MANCHESTER: England chief Andrew Strauss said on Wednesday that players have three days left to decide if they are willing to tour Bangladesh amid ongoing security concerns surrounding the country.
And the former England captain made it clear that anyone who opted out ran the risk of losing their international position if a stand-in did well in their absence.
All-rounders Moeen Ali and Chris Jordan have both said they are unequivocally available to tour and Alastair Cook, England’s Test captain, is believed to have given a private assurance to the same effect.
However, limited overs captain Eoin Morgan has yet to commit to a tour whose future was called into question after an attack on a Dhaka cafe in July that saw 20 hostages killed.
“I think as captain, you want to be there in the mix with everybody but ultimately you have to feel comfortable enough to be able to concentrate on cricket and be able to benefit the team,” said Morgan following England’s nine-wicket defeat by Pakistan in Wednesday’s T20I at Old Trafford. “Ultimately it comes down to how comfortable I feel to go.”
Following the July attack, the England and Wales Cricket Board (ECB) decided to send an inspection team to Bangladesh led by their long-serving security chief Reg Dickason.
After he reported back, the board confirmed last month that the tour, which includes three ODIs and two Tests in October and November, would go ahead as planned.
ECB director Strauss will meet with England’s contracted players — who will form the bulk of the touring party — at England’s National Cricket Academy in Loughborough on September 9 and 10 for their annual appraisal.
During those meetings, the former England opener will seek a definitive answer on players’ willingness to tour, with the squad due to be named publicly on September 16.
Strauss, speaking at Old Trafford before the T20I, England’s final home international of the season, told reporters: “Would I like both our captains to be on that tour? Absolutely, definitely.”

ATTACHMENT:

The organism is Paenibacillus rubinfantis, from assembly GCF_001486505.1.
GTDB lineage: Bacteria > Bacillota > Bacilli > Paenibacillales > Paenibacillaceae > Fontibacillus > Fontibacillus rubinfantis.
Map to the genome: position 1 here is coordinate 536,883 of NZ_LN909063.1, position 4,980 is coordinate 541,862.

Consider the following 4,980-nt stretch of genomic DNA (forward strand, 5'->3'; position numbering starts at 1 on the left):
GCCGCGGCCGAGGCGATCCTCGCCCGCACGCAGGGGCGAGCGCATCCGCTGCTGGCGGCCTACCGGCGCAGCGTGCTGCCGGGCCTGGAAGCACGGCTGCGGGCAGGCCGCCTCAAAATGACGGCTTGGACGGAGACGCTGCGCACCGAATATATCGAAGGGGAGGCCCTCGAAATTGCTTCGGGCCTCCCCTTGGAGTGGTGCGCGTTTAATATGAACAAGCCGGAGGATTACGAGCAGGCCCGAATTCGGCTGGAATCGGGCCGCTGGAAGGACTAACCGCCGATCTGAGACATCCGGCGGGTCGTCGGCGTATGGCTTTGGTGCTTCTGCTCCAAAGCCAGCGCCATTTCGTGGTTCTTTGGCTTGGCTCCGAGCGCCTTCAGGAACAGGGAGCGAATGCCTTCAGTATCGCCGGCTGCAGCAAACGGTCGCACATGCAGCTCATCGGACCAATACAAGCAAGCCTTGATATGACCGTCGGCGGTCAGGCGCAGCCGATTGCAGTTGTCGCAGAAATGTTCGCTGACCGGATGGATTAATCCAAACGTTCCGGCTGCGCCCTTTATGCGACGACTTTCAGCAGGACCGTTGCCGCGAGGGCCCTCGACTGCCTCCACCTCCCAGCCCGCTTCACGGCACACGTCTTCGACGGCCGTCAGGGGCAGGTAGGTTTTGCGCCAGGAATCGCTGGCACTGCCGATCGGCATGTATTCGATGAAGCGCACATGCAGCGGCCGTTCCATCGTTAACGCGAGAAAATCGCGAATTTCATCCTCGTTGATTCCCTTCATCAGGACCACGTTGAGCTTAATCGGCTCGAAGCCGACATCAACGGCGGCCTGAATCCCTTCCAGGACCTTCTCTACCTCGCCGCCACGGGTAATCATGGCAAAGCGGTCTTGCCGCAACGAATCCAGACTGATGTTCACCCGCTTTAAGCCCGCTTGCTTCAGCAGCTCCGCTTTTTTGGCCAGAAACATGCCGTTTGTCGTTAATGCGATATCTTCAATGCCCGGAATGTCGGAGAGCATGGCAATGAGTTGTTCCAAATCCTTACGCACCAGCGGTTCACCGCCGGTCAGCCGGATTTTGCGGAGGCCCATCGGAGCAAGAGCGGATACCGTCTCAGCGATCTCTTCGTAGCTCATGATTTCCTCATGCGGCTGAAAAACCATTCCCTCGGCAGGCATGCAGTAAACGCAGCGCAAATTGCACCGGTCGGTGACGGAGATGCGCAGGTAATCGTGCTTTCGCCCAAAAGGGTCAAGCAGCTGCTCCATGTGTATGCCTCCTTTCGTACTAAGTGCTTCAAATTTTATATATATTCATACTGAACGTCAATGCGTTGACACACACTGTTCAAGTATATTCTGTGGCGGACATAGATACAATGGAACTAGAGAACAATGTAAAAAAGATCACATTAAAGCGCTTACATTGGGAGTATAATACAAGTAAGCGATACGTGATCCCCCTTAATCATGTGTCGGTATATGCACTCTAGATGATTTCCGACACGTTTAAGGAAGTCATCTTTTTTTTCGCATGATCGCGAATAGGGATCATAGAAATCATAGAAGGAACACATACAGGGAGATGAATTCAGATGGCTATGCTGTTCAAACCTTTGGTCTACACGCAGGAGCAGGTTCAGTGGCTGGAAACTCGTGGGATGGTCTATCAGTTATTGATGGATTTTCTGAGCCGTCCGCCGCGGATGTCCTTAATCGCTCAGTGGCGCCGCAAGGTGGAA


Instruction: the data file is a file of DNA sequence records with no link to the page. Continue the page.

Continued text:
However, he added: “We have to recognise that, although we have two captains who have wider responsibilities than just themselves, they are still human beings at the end of the day and still subject to all the same thoughts and concerns as anyone else.
“The persuasion is that we feel it’s safe to go.
“I genuinely believe that and that is why I’m encouraging every player to use that incredibly detailed and experienced viewpoint from Reg to make a judgement.
“If he says it’s safe to go somewhere it’s safe, and if (he says) it isn’t, it isn’t.”
Nevertheless, Strauss stressed: “I cannot literally force people up the steps and say ‘you have to go to Bangladesh’.”
Strauss said players would have to weigh up the pros and cons for themselves.
“I think, at its most simple (level), the big consequence for not going is you are giving someone else an opportunity to step into your shoes and stake a claim for themselves,” he said.
“That’s just the same as if someone gets injured…If someone does really well, then you can’t give any guarantees (over selection),” he added.
Strauss, however, said he had no great concerns over players’ ongoing uncertainty following his own experience of being a member of the England squad that continued with the 2008 tour of India following the deadly Mumbai terror attacks.
“It doesn’t actually (concern me), having been through this myself, after the Mumbai bombings,” he said.
“In my own mind, intellectually coming to the decision – ‘if Reg says it’s safe to go somewhere, who am I to say otherwise’ — in hindsight, it looks like a very simple and obvious one.
“But it still took me some time to get there at that point, and there’s no reason to expect a lot of these young guys, who are going through this for the first time, to make an on-the-spot decision.”